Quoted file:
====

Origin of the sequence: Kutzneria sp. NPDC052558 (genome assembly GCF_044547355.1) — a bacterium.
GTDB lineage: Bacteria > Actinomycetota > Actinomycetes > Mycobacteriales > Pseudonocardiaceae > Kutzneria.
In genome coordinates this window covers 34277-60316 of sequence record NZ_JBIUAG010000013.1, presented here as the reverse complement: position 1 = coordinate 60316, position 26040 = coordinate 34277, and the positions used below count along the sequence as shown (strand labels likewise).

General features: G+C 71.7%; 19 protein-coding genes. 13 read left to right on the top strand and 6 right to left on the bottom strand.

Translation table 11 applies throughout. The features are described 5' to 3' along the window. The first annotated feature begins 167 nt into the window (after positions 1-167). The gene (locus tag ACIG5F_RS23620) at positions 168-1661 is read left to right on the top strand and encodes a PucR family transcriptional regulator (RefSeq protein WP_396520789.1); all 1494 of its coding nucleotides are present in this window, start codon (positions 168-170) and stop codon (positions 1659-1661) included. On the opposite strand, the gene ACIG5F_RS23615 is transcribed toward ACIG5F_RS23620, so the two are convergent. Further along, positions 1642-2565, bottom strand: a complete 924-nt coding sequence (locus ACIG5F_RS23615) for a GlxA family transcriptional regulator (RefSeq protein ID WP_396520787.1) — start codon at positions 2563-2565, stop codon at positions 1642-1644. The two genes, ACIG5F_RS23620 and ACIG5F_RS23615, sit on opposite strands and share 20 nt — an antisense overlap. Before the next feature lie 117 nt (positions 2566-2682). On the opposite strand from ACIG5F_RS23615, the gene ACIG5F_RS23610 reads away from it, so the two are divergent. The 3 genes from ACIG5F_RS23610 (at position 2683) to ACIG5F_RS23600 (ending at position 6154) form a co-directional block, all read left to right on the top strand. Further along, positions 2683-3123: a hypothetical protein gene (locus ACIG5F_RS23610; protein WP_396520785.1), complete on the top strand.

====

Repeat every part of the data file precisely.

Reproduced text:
Origin of the sequence: Kutzneria sp. NPDC052558 (genome assembly GCF_044547355.1) — a bacterium.
GTDB lineage: Bacteria > Actinomycetota > Actinomycetes > Mycobacteriales > Pseudonocardiaceae > Kutzneria.
In genome coordinates this window covers 34277-60316 of sequence record NZ_JBIUAG010000013.1, presented here as the reverse complement: position 1 = coordinate 60316, position 26040 = coordinate 34277, and the positions used below count along the sequence as shown (strand labels likewise).

General features: G+C 71.7%; 19 protein-coding genes. 13 read left to right on the top strand and 6 right to left on the bottom strand.

Translation table 11 applies throughout. The features are described 5' to 3' along the window. The first annotated feature begins 167 nt into the window (after positions 1-167). The gene (locus tag ACIG5F_RS23620) at positions 168-1661 is read left to right on the top strand and encodes a PucR family transcriptional regulator (RefSeq protein WP_396520789.1); all 1494 of its coding nucleotides are present in this window, start codon (positions 168-170) and stop codon (positions 1659-1661) included. On the opposite strand, the gene ACIG5F_RS23615 is transcribed toward ACIG5F_RS23620, so the two are convergent. Further along, positions 1642-2565, bottom strand: a complete 924-nt coding sequence (locus ACIG5F_RS23615) for a GlxA family transcriptional regulator (RefSeq protein ID WP_396520787.1) — start codon at positions 2563-2565, stop codon at positions 1642-1644. The two genes, ACIG5F_RS23620 and ACIG5F_RS23615, sit on opposite strands and share 20 nt — an antisense overlap. Before the next feature lie 117 nt (positions 2566-2682). On the opposite strand from ACIG5F_RS23615, the gene ACIG5F_RS23610 reads away from it, so the two are divergent. The 3 genes from ACIG5F_RS23610 (at position 2683) to ACIG5F_RS23600 (ending at position 6154) form a co-directional block, all read left to right on the top strand. Further along, positions 2683-3123: a hypothetical protein gene (locus ACIG5F_RS23610; protein WP_396520785.1), complete on the top strand.